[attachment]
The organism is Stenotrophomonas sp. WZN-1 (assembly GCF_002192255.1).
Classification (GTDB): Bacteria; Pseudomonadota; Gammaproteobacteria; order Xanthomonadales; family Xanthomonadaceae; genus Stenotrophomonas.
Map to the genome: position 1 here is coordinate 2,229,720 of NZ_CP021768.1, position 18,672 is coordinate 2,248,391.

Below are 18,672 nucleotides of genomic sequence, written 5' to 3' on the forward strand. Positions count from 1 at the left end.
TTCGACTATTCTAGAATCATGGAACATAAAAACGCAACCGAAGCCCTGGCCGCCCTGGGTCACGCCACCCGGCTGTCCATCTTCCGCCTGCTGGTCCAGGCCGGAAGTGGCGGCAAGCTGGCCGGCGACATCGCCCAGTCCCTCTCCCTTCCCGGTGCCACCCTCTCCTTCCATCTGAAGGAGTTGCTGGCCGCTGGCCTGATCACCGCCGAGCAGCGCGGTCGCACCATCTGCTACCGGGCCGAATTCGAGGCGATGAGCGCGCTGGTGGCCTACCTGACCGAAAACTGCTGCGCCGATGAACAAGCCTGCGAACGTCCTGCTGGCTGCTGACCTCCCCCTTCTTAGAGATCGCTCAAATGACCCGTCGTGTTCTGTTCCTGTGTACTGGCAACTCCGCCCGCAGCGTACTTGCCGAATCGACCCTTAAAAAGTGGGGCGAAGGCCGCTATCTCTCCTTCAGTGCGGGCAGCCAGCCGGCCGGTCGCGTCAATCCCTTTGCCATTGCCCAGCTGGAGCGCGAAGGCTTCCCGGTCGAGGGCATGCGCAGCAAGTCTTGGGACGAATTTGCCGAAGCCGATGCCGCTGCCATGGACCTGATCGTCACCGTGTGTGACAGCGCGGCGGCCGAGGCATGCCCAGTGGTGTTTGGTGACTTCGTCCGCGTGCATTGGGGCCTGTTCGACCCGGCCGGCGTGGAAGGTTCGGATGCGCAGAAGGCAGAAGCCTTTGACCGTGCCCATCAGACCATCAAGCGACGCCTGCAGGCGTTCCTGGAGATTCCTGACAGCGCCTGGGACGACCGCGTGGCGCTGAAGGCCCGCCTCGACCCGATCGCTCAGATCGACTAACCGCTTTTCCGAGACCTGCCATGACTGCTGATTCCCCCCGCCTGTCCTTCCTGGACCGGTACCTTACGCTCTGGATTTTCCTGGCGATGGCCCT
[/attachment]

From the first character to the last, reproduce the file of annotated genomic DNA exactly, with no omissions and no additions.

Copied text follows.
The organism is Stenotrophomonas sp. WZN-1 (assembly GCF_002192255.1).
Classification (GTDB): Bacteria; Pseudomonadota; Gammaproteobacteria; order Xanthomonadales; family Xanthomonadaceae; genus Stenotrophomonas.
Map to the genome: position 1 here is coordinate 2,229,720 of NZ_CP021768.1, position 18,672 is coordinate 2,248,391.

Below are 18,672 nucleotides of genomic sequence, written 5' to 3' on the forward strand. Positions count from 1 at the left end.
TTCGACTATTCTAGAATCATGGAACATAAAAACGCAACCGAAGCCCTGGCCGCCCTGGGTCACGCCACCCGGCTGTCCATCTTCCGCCTGCTGGTCCAGGCCGGAAGTGGCGGCAAGCTGGCCGGCGACATCGCCCAGTCCCTCTCCCTTCCCGGTGCCACCCTCTCCTTCCATCTGAAGGAGTTGCTGGCCGCTGGCCTGATCACCGCCGAGCAGCGCGGTCGCACCATCTGCTACCGGGCCGAATTCGAGGCGATGAGCGCGCTGGTGGCCTACCTGACCGAAAACTGCTGCGCCGATGAACAAGCCTGCGAACGTCCTGCTGGCTGCTGACCTCCCCCTTCTTAGAGATCGCTCAAATGACCCGTCGTGTTCTGTTCCTGTGTACTGGCAACTCCGCCCGCAGCGTACTTGCCGAATCGACCCTTAAAAAGTGGGGCGAAGGCCGCTATCTCTCCTTCAGTGCGGGCAGCCAGCCGGCCGGTCGCGTCAATCCCTTTGCCATTGCCCAGCTGGAGCGCGAAGGCTTCCCGGTCGAGGGCATGCGCAGCAAGTCTTGGGACGAATTTGCCGAAGCCGATGCCGCTGCCATGGACCTGATCGTCACCGTGTGTGACAGCGCGGCGGCCGAGGCATGCCCAGTGGTGTTTGGTGACTTCGTCCGCGTGCATTGGGGCCTGTTCGACCCGGCCGGCGTGGAAGGTTCGGATGCGCAGAAGGCAGAAGCCTTTGACCGTGCCCATCAGACCATCAAGCGACGCCTGCAGGCGTTCCTGGAGATTCCTGACAGCGCCTGGGACGACCGCGTGGCGCTGAAGGCCCGCCTCGACCCGATCGCTCAGATCGACTAACCGCTTTTCCGAGACCTGCCATGACTGCTGATTCCCCCCGCCTGTCCTTCCTGGACCGGTACCTTACGCTCTGGATTTTCCTGGCGATGGCCCT